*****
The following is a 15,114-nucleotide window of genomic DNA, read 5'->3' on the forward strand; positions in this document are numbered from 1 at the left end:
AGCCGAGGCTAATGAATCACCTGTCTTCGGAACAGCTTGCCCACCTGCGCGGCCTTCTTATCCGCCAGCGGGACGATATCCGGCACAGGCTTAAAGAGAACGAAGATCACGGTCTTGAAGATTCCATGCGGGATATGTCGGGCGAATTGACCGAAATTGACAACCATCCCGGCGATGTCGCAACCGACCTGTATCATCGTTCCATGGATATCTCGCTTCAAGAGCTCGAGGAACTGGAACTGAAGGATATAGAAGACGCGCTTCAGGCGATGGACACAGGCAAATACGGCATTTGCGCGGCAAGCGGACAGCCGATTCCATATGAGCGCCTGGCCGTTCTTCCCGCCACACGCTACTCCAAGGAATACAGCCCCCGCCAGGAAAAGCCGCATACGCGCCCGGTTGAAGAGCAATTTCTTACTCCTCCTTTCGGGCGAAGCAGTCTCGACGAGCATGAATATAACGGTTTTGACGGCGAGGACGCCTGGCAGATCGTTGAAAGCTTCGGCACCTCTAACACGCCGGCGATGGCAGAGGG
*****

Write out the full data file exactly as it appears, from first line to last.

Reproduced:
The following is a 15,114-nucleotide window of genomic DNA, read 5'->3' on the forward strand; positions in this document are numbered from 1 at the left end:
AGCCGAGGCTAATGAATCACCTGTCTTCGGAACAGCTTGCCCACCTGCGCGGCCTTCTTATCCGCCAGCGGGACGATATCCGGCACAGGCTTAAAGAGAACGAAGATCACGGTCTTGAAGATTCCATGCGGGATATGTCGGGCGAATTGACCGAAATTGACAACCATCCCGGCGATGTCGCAACCGACCTGTATCATCGTTCCATGGATATCTCGCTTCAAGAGCTCGAGGAACTGGAACTGAAGGATATAGAAGACGCGCTTCAGGCGATGGACACAGGCAAATACGGCATTTGCGCGGCAAGCGGACAGCCGATTCCATATGAGCGCCTGGCCGTTCTTCCCGCCACACGCTACTCCAAGGAATACAGCCCCCGCCAGGAAAAGCCGCATACGCGCCCGGTTGAAGAGCAATTTCTTACTCCTCCTTTCGGGCGAAGCAGTCTCGACGAGCATGAATATAACGGTTTTGACGGCGAGGACGCCTGGCAGATCGTTGAAAGCTTCGGCACCTCTAACACGCCGGCGATGGCAGAGGG